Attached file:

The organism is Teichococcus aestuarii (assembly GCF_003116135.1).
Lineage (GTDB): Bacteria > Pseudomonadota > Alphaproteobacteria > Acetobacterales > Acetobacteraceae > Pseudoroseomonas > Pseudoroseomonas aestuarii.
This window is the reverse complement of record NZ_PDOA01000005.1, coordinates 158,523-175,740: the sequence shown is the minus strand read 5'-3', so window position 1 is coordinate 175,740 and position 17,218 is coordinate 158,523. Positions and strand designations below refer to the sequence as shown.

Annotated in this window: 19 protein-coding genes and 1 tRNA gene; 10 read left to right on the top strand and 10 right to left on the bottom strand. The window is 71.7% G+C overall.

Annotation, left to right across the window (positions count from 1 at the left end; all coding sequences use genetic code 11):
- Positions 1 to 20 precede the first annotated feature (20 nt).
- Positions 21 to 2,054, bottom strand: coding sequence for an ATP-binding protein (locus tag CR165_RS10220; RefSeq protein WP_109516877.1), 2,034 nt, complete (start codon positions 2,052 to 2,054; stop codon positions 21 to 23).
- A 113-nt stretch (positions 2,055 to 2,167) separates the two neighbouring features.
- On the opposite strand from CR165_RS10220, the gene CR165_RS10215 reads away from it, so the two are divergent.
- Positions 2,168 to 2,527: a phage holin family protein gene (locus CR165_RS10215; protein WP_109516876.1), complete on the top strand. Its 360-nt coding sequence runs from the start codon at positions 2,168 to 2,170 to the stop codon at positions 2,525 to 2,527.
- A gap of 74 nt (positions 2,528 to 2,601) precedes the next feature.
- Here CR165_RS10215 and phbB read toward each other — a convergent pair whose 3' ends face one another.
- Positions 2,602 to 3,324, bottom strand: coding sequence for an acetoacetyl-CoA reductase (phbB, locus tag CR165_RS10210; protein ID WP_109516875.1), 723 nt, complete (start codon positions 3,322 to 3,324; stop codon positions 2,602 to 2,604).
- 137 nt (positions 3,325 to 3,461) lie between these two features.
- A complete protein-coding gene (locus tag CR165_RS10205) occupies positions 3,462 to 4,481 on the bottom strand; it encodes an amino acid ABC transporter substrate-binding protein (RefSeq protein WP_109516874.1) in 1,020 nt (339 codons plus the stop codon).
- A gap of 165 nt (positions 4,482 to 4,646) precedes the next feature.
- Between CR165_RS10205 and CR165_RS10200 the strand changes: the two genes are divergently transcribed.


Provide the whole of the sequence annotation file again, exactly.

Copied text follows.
The organism is Teichococcus aestuarii (assembly GCF_003116135.1).
Lineage (GTDB): Bacteria > Pseudomonadota > Alphaproteobacteria > Acetobacterales > Acetobacteraceae > Pseudoroseomonas > Pseudoroseomonas aestuarii.
This window is the reverse complement of record NZ_PDOA01000005.1, coordinates 158,523-175,740: the sequence shown is the minus strand read 5'-3', so window position 1 is coordinate 175,740 and position 17,218 is coordinate 158,523. Positions and strand designations below refer to the sequence as shown.

Annotated in this window: 19 protein-coding genes and 1 tRNA gene; 10 read left to right on the top strand and 10 right to left on the bottom strand. The window is 71.7% G+C overall.

Annotation, left to right across the window (positions count from 1 at the left end; all coding sequences use genetic code 11):
- Positions 1 to 20 precede the first annotated feature (20 nt).
- Positions 21 to 2,054, bottom strand: coding sequence for an ATP-binding protein (locus tag CR165_RS10220; RefSeq protein WP_109516877.1), 2,034 nt, complete (start codon positions 2,052 to 2,054; stop codon positions 21 to 23).
- A 113-nt stretch (positions 2,055 to 2,167) separates the two neighbouring features.
- On the opposite strand from CR165_RS10220, the gene CR165_RS10215 reads away from it, so the two are divergent.
- Positions 2,168 to 2,527: a phage holin family protein gene (locus CR165_RS10215; protein WP_109516876.1), complete on the top strand. Its 360-nt coding sequence runs from the start codon at positions 2,168 to 2,170 to the stop codon at positions 2,525 to 2,527.
- A gap of 74 nt (positions 2,528 to 2,601) precedes the next feature.
- Here CR165_RS10215 and phbB read toward each other — a convergent pair whose 3' ends face one another.
- Positions 2,602 to 3,324, bottom strand: coding sequence for an acetoacetyl-CoA reductase (phbB, locus tag CR165_RS10210; protein ID WP_109516875.1), 723 nt, complete (start codon positions 3,322 to 3,324; stop codon positions 2,602 to 2,604).
- 137 nt (positions 3,325 to 3,461) lie between these two features.
- A complete protein-coding gene (locus tag CR165_RS10205) occupies positions 3,462 to 4,481 on the bottom strand; it encodes an amino acid ABC transporter substrate-binding protein (RefSeq protein WP_109516874.1) in 1,020 nt (339 codons plus the stop codon).
- A gap of 165 nt (positions 4,482 to 4,646) precedes the next feature.
- Between CR165_RS10205 and CR165_RS10200 the strand changes: the two genes are divergently transcribed.